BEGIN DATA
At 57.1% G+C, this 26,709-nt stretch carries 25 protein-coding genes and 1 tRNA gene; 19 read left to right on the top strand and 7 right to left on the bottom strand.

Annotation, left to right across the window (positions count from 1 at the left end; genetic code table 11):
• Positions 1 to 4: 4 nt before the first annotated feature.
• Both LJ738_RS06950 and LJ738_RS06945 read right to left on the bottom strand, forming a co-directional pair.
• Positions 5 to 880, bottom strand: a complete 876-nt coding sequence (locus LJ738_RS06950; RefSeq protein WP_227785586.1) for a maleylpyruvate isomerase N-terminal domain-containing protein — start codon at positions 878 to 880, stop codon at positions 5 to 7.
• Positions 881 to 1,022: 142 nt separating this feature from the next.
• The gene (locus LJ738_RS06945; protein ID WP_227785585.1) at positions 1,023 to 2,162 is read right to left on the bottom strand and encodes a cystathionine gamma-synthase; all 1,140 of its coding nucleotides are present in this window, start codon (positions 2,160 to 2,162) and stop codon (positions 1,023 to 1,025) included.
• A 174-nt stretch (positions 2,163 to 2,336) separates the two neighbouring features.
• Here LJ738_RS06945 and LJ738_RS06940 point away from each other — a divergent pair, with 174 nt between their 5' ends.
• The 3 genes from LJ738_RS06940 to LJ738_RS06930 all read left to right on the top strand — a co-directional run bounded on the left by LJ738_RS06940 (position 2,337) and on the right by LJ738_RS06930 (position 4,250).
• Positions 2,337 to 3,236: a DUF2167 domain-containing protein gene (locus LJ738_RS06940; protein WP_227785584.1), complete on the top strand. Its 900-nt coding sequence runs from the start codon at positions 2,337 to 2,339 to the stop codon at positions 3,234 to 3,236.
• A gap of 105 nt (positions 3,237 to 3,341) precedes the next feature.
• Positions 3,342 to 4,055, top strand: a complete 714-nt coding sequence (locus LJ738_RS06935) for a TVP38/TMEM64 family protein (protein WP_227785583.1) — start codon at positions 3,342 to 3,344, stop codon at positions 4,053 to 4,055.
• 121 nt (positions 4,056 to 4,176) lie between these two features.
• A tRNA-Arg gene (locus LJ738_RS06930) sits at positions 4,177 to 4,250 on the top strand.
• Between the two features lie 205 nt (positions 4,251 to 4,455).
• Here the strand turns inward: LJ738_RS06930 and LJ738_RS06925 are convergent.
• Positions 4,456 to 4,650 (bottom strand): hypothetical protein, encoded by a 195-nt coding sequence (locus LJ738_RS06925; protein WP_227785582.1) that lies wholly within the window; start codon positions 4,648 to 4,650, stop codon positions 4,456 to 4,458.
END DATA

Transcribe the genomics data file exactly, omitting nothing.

At 57.1% G+C, this 26,709-nt stretch carries 25 protein-coding genes and 1 tRNA gene; 19 read left to right on the top strand and 7 right to left on the bottom strand.

Annotation, left to right across the window (positions count from 1 at the left end; genetic code table 11):
• Positions 1 to 4: 4 nt before the first annotated feature.
• Both LJ738_RS06950 and LJ738_RS06945 read right to left on the bottom strand, forming a co-directional pair.
• Positions 5 to 880, bottom strand: a complete 876-nt coding sequence (locus LJ738_RS06950; RefSeq protein WP_227785586.1) for a maleylpyruvate isomerase N-terminal domain-containing protein — start codon at positions 878 to 880, stop codon at positions 5 to 7.
• Positions 881 to 1,022: 142 nt separating this feature from the next.
• The gene (locus LJ738_RS06945; protein ID WP_227785585.1) at positions 1,023 to 2,162 is read right to left on the bottom strand and encodes a cystathionine gamma-synthase; all 1,140 of its coding nucleotides are present in this window, start codon (positions 2,160 to 2,162) and stop codon (positions 1,023 to 1,025) included.
• A 174-nt stretch (positions 2,163 to 2,336) separates the two neighbouring features.
• Here LJ738_RS06945 and LJ738_RS06940 point away from each other — a divergent pair, with 174 nt between their 5' ends.
• The 3 genes from LJ738_RS06940 to LJ738_RS06930 all read left to right on the top strand — a co-directional run bounded on the left by LJ738_RS06940 (position 2,337) and on the right by LJ738_RS06930 (position 4,250).
• Positions 2,337 to 3,236: a DUF2167 domain-containing protein gene (locus LJ738_RS06940; protein WP_227785584.1), complete on the top strand. Its 900-nt coding sequence runs from the start codon at positions 2,337 to 2,339 to the stop codon at positions 3,234 to 3,236.
• A gap of 105 nt (positions 3,237 to 3,341) precedes the next feature.
• Positions 3,342 to 4,055, top strand: a complete 714-nt coding sequence (locus LJ738_RS06935) for a TVP38/TMEM64 family protein (protein WP_227785583.1) — start codon at positions 3,342 to 3,344, stop codon at positions 4,053 to 4,055.
• 121 nt (positions 4,056 to 4,176) lie between these two features.
• A tRNA-Arg gene (locus LJ738_RS06930) sits at positions 4,177 to 4,250 on the top strand.
• Between the two features lie 205 nt (positions 4,251 to 4,455).
• Here the strand turns inward: LJ738_RS06930 and LJ738_RS06925 are convergent.
• Positions 4,456 to 4,650 (bottom strand): hypothetical protein, encoded by a 195-nt coding sequence (locus LJ738_RS06925; protein WP_227785582.1) that lies wholly within the window; start codon positions 4,648 to 4,650, stop codon positions 4,456 to 4,458.